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Laura Bush Was Pro-Choice -- and Dozens of Other Things You Never Knew About America's First Ladies

The media have long treated first ladies as caricatures instead of people. What will that mean for Michelle Obama?
 
 
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Among the many times I had the chance to interview Hillary Rodham Clinton as first lady, on and off the record, one remark she made still lingers with me:

"Who I really am seems less important than what different groups want me to represent."

It really echoed for me the week before Barack Obama's election, as I sat in the White House Yellow Oval Room, a ray of the waning Indian Summer sun slanted across the lap of the outgoing first lady, who had gathered a group of historians, journalists and preservationists around her. She was reflective, the house strangely still. To the historical imagination it was like a palace before a revolution -- in this case, a peaceful election as much a shift of the mind as in policy.

The Obama election has given even the opposition a sense that the nation as a whole had learned to see a Hawaiian-born son of a white woman and an African man who came from Illinois not by any one of those labels, but as a unique, individual, human being. If history holds up, however, the irony is that most folks might not cut his wife, Michelle, that slack.

To me, Laura Bush has always been articulate about her real beliefs, but then again, I actually followed her words and weighed her deeds carefully. It's my business. I do think her Cheshire Cat smile misled many in the media and public to caricature her as a "Stepford wife."

She is a word person who chooses what she says carefully, a habit that made her quotably bland -- no matter how honest her sentiment. This day, she did not restrain her words. She spoke of a genuine regret as she reflected on her incumbency.

It was not really until the second term was under way that it hit her -- a first lady has the power to directly affect the real life of real people. It was an evolving realization but it seemed to convince her when she read a letter from a woman whose life was saved while watching a public service commercial Laura Bush had made about the warning signs of a heart attack for women -- and realized she was having one right then. She got to a hospital before she died.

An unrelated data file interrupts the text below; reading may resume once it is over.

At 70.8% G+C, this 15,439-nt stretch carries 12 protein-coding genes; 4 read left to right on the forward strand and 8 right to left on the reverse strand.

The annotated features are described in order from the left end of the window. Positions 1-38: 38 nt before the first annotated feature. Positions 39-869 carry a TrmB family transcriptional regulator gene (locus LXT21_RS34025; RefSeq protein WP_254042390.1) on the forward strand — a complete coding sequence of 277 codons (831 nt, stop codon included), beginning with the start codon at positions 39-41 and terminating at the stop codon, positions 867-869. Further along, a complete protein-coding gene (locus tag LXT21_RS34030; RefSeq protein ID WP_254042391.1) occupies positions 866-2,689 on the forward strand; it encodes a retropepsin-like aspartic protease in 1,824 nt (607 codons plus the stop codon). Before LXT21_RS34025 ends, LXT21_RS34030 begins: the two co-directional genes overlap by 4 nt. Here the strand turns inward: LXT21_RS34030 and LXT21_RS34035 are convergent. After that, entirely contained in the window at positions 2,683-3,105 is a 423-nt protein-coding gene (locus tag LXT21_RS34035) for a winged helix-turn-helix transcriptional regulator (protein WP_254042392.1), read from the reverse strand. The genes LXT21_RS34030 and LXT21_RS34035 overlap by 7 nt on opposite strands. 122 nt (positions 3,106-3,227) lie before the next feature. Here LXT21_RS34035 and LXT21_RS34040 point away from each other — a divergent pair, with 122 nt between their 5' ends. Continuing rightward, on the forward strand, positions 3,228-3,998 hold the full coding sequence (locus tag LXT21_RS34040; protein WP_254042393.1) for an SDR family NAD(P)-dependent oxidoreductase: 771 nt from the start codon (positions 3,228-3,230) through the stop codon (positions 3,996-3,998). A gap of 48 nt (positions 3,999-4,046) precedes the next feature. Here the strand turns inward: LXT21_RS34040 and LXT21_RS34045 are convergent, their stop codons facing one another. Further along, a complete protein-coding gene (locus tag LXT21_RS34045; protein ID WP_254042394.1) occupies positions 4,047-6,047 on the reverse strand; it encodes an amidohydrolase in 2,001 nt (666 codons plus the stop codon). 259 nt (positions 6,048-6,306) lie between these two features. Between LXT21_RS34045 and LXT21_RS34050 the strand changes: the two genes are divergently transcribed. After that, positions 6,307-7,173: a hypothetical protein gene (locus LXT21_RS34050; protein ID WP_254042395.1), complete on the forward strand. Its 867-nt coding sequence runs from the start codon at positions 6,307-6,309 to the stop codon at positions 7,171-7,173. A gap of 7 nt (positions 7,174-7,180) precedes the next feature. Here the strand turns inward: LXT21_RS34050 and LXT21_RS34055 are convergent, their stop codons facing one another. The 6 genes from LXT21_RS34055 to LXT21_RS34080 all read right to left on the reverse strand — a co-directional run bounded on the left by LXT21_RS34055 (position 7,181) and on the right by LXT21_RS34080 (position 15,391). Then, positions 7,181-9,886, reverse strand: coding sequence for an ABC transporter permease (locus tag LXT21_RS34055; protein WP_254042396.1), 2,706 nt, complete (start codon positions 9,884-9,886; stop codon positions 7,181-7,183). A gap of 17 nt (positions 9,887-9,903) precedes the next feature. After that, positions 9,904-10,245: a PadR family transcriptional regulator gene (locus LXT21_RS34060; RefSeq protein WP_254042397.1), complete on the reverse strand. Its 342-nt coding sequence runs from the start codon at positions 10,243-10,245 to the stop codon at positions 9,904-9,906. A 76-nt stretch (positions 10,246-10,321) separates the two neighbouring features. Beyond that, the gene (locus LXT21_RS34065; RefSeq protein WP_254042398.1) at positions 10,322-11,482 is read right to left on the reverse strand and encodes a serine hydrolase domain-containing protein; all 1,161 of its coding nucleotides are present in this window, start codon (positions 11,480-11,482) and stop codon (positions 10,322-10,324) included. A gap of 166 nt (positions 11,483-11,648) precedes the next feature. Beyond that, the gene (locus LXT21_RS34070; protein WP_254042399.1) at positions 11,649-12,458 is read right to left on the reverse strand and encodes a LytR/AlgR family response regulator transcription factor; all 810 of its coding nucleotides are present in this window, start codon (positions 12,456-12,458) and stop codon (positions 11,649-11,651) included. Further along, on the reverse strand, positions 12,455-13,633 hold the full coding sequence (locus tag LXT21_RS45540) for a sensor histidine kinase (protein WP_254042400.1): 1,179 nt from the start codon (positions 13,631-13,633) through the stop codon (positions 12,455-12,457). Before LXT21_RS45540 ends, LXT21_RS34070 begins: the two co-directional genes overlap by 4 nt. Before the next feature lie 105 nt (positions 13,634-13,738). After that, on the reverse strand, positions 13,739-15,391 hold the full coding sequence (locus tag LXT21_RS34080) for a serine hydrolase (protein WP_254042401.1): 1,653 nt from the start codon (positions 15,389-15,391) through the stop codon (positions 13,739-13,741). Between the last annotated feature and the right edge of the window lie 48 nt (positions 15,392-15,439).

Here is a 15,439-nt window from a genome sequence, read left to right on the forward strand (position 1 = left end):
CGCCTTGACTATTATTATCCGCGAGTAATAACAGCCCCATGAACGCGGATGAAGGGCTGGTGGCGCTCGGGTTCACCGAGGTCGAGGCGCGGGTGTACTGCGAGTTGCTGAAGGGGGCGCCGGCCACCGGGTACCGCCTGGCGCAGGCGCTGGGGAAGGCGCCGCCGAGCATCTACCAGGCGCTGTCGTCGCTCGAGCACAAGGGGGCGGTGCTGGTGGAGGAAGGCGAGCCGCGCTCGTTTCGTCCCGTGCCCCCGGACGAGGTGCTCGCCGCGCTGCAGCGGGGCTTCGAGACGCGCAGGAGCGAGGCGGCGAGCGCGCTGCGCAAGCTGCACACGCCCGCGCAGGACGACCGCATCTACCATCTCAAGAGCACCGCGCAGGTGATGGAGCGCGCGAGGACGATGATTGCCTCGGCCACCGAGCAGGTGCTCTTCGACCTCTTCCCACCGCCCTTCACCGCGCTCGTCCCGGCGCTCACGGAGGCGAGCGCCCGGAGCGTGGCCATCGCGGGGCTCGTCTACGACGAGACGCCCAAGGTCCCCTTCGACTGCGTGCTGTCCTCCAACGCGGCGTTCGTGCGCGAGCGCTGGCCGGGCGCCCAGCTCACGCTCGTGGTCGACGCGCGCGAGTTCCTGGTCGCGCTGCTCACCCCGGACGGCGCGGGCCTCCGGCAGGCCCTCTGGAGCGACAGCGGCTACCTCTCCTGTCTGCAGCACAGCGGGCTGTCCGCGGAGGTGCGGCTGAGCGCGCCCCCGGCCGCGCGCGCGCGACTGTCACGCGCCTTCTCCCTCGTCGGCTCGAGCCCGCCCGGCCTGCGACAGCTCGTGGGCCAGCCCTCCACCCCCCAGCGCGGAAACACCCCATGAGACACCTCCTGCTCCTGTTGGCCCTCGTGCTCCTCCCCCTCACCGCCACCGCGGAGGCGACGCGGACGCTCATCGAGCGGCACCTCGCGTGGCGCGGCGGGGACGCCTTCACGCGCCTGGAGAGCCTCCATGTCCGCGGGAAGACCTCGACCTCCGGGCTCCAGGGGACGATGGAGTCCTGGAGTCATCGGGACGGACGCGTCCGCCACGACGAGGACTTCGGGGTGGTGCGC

The public record, however, shows that Laura Bush's campaign for disseminating information about heart disease in women was a small part of her work.

It has included: her prompting increased public museum and library funding; a long-term and diversified advocacy for Afghanistan women; persistent international protest of Burma's human-rights violations and her aid to Burmese refugees; shaping Reading First, which utilizes proven instruction methods to ensure proficiency by the fourth grade; holding regional conferences on training for state and local efforts for at-risk youth; introducing the first breast-cancer prevention effort in Saudi Arabia -- where screenings increased fivefold after her effort; mobilizing the private sector to match federal efforts combating malaria in Africa ...  the list is extensive.

All this, along with offering nuanced responses to issues ranging from stem-cell research to same-sex marriage. In her first days as first lady, she joined Pat Nixon, Betty Ford, Rosalynn Carter, Nancy Reagan, Barbara Bush and Clinton as the seventh consecutive first lady to state that she is pro-choice.

Does anybody know this? I doubt it. By Inauguration Day 2001, the caricature of Laura Bush as a prim librarian had been solidified -- a result of the George W. Bush campaign's "anti-Hillary" strategy and the national media toeing the line.

 
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